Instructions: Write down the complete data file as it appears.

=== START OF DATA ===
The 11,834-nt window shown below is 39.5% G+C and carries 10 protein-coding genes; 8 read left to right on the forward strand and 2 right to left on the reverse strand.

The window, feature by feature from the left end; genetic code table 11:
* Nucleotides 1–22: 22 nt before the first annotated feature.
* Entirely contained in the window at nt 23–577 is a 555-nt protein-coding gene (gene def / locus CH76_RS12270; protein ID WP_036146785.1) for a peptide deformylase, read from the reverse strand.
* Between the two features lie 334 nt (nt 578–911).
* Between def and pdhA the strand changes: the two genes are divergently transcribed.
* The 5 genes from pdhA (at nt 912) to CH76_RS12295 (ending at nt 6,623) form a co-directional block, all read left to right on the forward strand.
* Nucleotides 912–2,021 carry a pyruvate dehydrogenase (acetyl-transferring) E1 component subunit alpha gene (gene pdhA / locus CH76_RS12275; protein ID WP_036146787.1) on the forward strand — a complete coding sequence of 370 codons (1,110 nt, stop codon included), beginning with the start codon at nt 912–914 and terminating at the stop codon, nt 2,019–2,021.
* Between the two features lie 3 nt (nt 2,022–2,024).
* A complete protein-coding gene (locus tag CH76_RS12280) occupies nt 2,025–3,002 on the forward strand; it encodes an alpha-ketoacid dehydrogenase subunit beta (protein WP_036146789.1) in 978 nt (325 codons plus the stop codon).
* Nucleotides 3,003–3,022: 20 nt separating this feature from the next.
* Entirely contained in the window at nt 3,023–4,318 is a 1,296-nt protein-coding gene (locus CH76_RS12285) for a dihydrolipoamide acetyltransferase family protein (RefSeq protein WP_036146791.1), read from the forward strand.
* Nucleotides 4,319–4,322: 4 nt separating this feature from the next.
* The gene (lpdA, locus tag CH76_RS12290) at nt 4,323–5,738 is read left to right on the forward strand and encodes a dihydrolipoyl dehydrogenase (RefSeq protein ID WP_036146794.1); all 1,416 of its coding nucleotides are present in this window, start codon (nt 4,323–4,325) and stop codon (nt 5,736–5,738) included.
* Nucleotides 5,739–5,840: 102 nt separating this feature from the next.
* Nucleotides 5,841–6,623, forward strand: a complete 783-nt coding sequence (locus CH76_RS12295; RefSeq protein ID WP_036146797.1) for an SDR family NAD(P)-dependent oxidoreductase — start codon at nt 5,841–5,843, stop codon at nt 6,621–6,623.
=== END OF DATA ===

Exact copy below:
The 11,834-nt window shown below is 39.5% G+C and carries 10 protein-coding genes; 8 read left to right on the forward strand and 2 right to left on the reverse strand.

The window, feature by feature from the left end; genetic code table 11:
* Nucleotides 1–22: 22 nt before the first annotated feature.
* Entirely contained in the window at nt 23–577 is a 555-nt protein-coding gene (gene def / locus CH76_RS12270; protein ID WP_036146785.1) for a peptide deformylase, read from the reverse strand.
* Between the two features lie 334 nt (nt 578–911).
* Between def and pdhA the strand changes: the two genes are divergently transcribed.
* The 5 genes from pdhA (at nt 912) to CH76_RS12295 (ending at nt 6,623) form a co-directional block, all read left to right on the forward strand.
* Nucleotides 912–2,021 carry a pyruvate dehydrogenase (acetyl-transferring) E1 component subunit alpha gene (gene pdhA / locus CH76_RS12275; protein ID WP_036146787.1) on the forward strand — a complete coding sequence of 370 codons (1,110 nt, stop codon included), beginning with the start codon at nt 912–914 and terminating at the stop codon, nt 2,019–2,021.
* Between the two features lie 3 nt (nt 2,022–2,024).
* A complete protein-coding gene (locus tag CH76_RS12280) occupies nt 2,025–3,002 on the forward strand; it encodes an alpha-ketoacid dehydrogenase subunit beta (protein WP_036146789.1) in 978 nt (325 codons plus the stop codon).
* Nucleotides 3,003–3,022: 20 nt separating this feature from the next.
* Entirely contained in the window at nt 3,023–4,318 is a 1,296-nt protein-coding gene (locus CH76_RS12285) for a dihydrolipoamide acetyltransferase family protein (RefSeq protein WP_036146791.1), read from the forward strand.
* Nucleotides 4,319–4,322: 4 nt separating this feature from the next.
* The gene (lpdA, locus tag CH76_RS12290) at nt 4,323–5,738 is read left to right on the forward strand and encodes a dihydrolipoyl dehydrogenase (RefSeq protein ID WP_036146794.1); all 1,416 of its coding nucleotides are present in this window, start codon (nt 4,323–4,325) and stop codon (nt 5,736–5,738) included.
* Nucleotides 5,739–5,840: 102 nt separating this feature from the next.
* Nucleotides 5,841–6,623, forward strand: a complete 783-nt coding sequence (locus CH76_RS12295; RefSeq protein ID WP_036146797.1) for an SDR family NAD(P)-dependent oxidoreductase — start codon at nt 5,841–5,843, stop codon at nt 6,621–6,623.